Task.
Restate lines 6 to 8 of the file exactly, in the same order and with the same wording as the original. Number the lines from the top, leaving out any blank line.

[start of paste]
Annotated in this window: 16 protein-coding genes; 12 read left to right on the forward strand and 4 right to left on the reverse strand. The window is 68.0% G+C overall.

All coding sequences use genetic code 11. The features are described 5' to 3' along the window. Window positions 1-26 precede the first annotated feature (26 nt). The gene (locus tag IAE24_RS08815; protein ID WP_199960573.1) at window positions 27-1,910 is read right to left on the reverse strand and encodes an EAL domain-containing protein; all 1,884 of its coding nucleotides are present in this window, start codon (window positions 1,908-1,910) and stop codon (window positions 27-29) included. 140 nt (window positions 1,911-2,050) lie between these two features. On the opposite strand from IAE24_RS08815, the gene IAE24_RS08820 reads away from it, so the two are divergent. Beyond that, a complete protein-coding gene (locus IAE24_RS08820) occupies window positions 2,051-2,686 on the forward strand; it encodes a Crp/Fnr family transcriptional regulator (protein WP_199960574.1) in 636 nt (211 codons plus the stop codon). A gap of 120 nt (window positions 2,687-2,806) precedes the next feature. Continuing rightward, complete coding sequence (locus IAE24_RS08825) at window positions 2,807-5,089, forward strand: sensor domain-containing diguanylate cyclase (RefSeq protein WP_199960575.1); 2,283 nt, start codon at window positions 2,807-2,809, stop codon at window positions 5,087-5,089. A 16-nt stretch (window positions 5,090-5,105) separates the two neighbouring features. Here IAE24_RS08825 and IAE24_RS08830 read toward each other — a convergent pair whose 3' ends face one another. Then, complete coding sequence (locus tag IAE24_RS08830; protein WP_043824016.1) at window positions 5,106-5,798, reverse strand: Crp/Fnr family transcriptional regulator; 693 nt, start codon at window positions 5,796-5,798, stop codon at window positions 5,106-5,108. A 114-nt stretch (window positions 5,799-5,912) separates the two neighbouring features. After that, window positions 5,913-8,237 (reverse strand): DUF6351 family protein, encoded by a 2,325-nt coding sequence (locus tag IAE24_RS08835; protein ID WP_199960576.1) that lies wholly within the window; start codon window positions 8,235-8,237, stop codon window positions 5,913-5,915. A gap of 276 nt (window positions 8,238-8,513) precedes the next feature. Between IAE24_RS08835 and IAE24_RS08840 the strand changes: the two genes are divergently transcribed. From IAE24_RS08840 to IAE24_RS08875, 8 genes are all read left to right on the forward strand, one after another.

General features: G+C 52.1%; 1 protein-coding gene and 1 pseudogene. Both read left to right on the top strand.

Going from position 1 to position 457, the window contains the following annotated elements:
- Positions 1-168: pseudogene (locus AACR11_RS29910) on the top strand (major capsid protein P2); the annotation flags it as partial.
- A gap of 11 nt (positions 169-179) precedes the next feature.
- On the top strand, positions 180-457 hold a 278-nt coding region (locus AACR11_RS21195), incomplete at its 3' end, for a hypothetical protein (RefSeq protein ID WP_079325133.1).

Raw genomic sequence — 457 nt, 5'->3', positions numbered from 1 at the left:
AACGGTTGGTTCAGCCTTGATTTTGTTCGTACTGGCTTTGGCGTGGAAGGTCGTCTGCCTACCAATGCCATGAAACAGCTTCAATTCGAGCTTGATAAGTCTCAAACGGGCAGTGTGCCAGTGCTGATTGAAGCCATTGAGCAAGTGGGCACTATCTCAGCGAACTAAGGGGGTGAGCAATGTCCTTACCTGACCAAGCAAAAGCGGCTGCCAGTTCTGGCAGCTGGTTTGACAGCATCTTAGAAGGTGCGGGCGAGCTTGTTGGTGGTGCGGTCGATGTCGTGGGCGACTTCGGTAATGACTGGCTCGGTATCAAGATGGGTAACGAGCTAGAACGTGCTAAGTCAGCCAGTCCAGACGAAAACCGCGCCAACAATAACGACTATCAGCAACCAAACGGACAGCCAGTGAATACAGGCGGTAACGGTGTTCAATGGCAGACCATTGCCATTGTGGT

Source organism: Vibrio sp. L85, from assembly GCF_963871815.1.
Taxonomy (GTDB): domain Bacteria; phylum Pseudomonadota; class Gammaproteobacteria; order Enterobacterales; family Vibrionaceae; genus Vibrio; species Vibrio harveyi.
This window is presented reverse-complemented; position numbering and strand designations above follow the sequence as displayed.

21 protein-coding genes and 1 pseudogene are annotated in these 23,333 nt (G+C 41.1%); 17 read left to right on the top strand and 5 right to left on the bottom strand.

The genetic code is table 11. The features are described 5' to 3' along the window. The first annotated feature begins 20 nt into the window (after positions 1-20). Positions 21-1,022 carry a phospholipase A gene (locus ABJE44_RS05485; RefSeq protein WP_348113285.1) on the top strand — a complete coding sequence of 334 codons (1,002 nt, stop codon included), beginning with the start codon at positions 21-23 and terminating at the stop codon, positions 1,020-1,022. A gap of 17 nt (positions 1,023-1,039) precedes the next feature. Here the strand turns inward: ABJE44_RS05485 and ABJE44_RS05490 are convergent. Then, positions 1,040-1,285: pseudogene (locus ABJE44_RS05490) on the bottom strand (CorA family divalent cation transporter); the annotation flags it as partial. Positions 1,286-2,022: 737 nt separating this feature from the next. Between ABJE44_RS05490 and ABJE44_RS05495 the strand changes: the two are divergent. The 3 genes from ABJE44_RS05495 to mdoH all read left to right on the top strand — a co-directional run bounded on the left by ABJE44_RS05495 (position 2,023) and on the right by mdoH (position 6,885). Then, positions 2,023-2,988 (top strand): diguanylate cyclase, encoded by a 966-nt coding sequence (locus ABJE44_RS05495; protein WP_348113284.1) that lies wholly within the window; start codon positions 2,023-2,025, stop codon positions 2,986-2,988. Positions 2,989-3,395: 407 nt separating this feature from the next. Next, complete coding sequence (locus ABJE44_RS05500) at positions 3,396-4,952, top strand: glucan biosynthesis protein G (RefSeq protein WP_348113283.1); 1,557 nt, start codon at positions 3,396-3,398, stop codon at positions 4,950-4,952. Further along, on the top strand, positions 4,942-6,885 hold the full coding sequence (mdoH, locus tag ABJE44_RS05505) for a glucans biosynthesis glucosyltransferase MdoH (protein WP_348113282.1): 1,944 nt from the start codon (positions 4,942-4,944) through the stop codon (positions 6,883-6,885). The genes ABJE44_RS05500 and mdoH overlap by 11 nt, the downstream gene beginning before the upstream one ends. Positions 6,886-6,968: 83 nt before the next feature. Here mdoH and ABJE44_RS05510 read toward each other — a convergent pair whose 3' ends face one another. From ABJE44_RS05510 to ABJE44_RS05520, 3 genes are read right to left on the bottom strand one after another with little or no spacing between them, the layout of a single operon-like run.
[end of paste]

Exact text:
- A gap of 11 nt (positions 169-179) precedes the next feature.
- On the top strand, positions 180-457 hold a 278-nt coding region (locus AACR11_RS21195), incomplete at its 3' end, for a hypothetical protein (RefSeq protein ID WP_079325133.1).

Raw genomic sequence — 457 nt, 5'->3', positions numbered from 1 at the left: